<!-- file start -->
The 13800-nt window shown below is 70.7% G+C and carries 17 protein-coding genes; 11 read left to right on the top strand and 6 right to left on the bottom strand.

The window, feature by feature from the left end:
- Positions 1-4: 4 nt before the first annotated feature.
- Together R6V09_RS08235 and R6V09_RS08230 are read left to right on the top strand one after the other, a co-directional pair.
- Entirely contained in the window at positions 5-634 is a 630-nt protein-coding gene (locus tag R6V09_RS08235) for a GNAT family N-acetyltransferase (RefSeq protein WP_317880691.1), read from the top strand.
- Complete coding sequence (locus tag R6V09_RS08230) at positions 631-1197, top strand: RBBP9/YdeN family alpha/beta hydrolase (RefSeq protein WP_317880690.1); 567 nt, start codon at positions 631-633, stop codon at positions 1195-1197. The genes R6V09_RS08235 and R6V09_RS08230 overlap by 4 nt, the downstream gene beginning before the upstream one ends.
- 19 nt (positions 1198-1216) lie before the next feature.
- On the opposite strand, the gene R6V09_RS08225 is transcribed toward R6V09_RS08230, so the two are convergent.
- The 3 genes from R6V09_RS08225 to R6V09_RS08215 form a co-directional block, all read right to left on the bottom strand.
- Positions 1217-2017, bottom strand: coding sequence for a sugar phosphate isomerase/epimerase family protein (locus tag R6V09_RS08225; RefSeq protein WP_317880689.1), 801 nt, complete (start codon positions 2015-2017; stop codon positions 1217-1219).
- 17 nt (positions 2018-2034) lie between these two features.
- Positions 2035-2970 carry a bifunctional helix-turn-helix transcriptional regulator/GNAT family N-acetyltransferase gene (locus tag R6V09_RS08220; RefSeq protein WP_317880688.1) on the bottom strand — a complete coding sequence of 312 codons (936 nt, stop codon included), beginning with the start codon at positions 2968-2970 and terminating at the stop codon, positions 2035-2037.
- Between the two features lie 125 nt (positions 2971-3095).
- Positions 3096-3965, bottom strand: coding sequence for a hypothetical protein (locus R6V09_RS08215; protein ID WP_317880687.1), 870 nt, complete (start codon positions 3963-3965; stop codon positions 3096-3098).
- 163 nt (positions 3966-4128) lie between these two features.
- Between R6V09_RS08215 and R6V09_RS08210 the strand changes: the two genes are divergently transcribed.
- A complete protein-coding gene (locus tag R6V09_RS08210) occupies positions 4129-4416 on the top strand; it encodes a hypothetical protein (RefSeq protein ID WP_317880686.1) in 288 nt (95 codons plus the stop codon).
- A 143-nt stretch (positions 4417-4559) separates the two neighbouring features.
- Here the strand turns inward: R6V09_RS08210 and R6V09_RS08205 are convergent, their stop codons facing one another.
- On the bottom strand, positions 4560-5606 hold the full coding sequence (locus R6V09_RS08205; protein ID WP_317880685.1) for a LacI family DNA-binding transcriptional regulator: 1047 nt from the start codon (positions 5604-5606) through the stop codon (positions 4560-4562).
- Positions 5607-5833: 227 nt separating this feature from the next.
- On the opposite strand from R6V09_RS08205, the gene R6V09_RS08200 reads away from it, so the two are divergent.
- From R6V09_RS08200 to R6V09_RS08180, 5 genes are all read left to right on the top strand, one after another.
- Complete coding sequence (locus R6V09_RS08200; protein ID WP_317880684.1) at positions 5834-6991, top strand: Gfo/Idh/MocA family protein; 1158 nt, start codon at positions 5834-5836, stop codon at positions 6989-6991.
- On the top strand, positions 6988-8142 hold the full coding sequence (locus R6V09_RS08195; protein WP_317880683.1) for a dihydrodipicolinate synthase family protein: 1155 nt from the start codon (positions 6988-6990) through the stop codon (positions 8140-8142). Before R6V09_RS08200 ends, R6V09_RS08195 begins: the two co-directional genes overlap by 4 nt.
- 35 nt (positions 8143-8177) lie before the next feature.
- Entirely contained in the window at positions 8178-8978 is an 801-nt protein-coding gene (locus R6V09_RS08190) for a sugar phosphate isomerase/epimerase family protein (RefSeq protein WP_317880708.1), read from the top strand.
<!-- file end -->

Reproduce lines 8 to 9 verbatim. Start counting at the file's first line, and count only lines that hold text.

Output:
- On the opposite strand, the gene R6V09_RS08225 is transcribed toward R6V09_RS08230, so the two are convergent.
- The 3 genes from R6V09_RS08225 to R6V09_RS08215 form a co-directional block, all read right to left on the bottom strand.